Mission

The Global Labour University:
meeting the challange of globalisation

Studying globally

WITS University, Johannesburg, South Africa

The Global Labour University (GLU) is a network of trade unions, universities, the Friedrich-Ebert-Stiftung and the ILO (International Labour Organisation) to deliver high-level qualification programmes. It offers Masters Courses in four different countries on trade unions, sustainable development, social justice, international labour standards, multinational companies, economic policies and global institutions and promotes research cooperation on global labour issues.

The Global Labour University is a new approach to increase the intellectual and strategic capacity of workers organisations and to establish stronger working relationships between trade unions, the ILO, and the scientific community. It strengthens trade union capacity and competence to advocate for Social Justice and Decent Work at the workplace nationally and internationally.

The Masters programmes are a unique opportunity for trade unionists and other labour rights activists to work and study in an international environment and provide opportunities for trade unions to further qualify their staff or recruit new experts. The global network of the GLU provides an innovative framework for research and policy development in a truly multicultural, multiregional and multidisciplinary environment. After launching the first course in Germany in 2004 the M.A. programme is now also offered in South Africa, Brazil, India and, since 2014, in the USA.

WITS University
WITS University

Students from different countries and regions are represented in the courses. Global workshops, conferences, publications and internet working groups facilitate genuine global dialogue and sustainable international networks. An active Alumni network helps to strengthen cooperation and alliances between trade unions and other social movements across borders.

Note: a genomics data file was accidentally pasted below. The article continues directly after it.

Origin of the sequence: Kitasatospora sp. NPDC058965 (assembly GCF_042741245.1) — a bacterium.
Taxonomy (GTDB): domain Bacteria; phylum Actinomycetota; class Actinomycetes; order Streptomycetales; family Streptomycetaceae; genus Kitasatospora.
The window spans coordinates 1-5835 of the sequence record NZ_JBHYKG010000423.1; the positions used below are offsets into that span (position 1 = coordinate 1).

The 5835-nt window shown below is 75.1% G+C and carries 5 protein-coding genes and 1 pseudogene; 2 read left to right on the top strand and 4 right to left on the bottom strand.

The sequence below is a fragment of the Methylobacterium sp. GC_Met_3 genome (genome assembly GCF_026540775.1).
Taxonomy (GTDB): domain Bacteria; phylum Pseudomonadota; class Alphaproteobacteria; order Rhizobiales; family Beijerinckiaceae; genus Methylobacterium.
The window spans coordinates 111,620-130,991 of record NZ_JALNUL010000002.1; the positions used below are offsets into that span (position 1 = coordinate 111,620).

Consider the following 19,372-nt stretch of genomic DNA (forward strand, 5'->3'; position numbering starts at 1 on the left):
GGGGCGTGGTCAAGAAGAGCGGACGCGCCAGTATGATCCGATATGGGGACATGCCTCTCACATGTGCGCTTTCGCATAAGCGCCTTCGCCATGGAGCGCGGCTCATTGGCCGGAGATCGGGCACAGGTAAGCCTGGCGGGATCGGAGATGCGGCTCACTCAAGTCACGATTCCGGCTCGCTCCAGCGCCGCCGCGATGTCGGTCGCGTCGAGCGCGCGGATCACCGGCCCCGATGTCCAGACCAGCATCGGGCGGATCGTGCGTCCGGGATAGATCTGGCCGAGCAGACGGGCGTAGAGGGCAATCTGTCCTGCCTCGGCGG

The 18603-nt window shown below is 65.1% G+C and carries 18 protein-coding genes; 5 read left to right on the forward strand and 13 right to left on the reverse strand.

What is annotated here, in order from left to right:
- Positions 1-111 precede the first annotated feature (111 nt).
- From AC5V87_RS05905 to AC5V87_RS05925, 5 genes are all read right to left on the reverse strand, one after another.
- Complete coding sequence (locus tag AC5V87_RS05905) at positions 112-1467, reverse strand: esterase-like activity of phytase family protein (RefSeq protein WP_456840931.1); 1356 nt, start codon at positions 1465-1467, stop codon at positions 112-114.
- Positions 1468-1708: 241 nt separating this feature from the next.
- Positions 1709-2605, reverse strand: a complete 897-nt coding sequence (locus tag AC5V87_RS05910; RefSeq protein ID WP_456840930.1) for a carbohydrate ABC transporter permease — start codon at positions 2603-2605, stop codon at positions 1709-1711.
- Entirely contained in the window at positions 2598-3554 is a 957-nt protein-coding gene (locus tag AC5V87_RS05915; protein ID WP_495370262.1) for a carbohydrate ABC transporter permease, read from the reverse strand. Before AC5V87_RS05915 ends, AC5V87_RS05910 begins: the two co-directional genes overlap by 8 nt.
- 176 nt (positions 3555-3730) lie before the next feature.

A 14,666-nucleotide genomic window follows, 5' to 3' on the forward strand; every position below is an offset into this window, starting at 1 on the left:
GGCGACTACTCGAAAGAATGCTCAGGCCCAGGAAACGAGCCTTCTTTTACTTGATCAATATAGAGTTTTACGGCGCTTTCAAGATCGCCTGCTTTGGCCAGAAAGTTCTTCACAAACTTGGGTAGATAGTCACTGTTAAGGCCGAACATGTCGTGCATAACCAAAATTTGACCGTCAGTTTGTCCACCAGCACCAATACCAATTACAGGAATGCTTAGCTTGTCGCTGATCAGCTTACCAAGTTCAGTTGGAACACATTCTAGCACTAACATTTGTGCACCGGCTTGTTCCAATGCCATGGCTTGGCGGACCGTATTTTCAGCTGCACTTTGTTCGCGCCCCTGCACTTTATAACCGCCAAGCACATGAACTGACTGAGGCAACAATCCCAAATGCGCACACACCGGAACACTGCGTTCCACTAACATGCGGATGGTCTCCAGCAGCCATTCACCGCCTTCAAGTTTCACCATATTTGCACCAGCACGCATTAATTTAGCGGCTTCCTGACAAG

Gender issues are given high priority in the curriculum and strong women representation in the courses ensures that the gender perspective is an integrated part of the discussion processes and research activities.

Some quotes from GLU Alumni

The best thing about the course was building a network of international trade unionists. I now feel much more connected to the global labour movement and have a better understanding of international politics. The GLU is equipping trade unionists with the knowledge to be able to challenge the dominant neoliberal ideology and the skills and networks to be able to organise locally and globally for a fairer society.

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The Labour Policies and Globalization programme (the GLU Masters’ Programme in Germany) is especially designed for unionists to get the most knowledge in the shortest time. A really powerful breakthrough for me was an internship at IndustriALL Global Union: it connected what I’ve learnt with my union needs. One of GLU Masters’ Programme values to my mind is that it gives you “critical glasses” that you can’t get rid of once you put them on.

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I always remember the LPG year (GLU Masters’ Programme on “Labour Policies and Globalisation Programm”) as the experience which changed my life. It was the opportunity to connect the dots, to develop an analytical understanding of the challenges facing trade unions in the broader context. We learnt as much from professors as we learned from our comrades (and indeed ourselves). The spaces created by professors for discussion and reflections about our own experiences enabled us to develop and/or strengthen our critical thinking.

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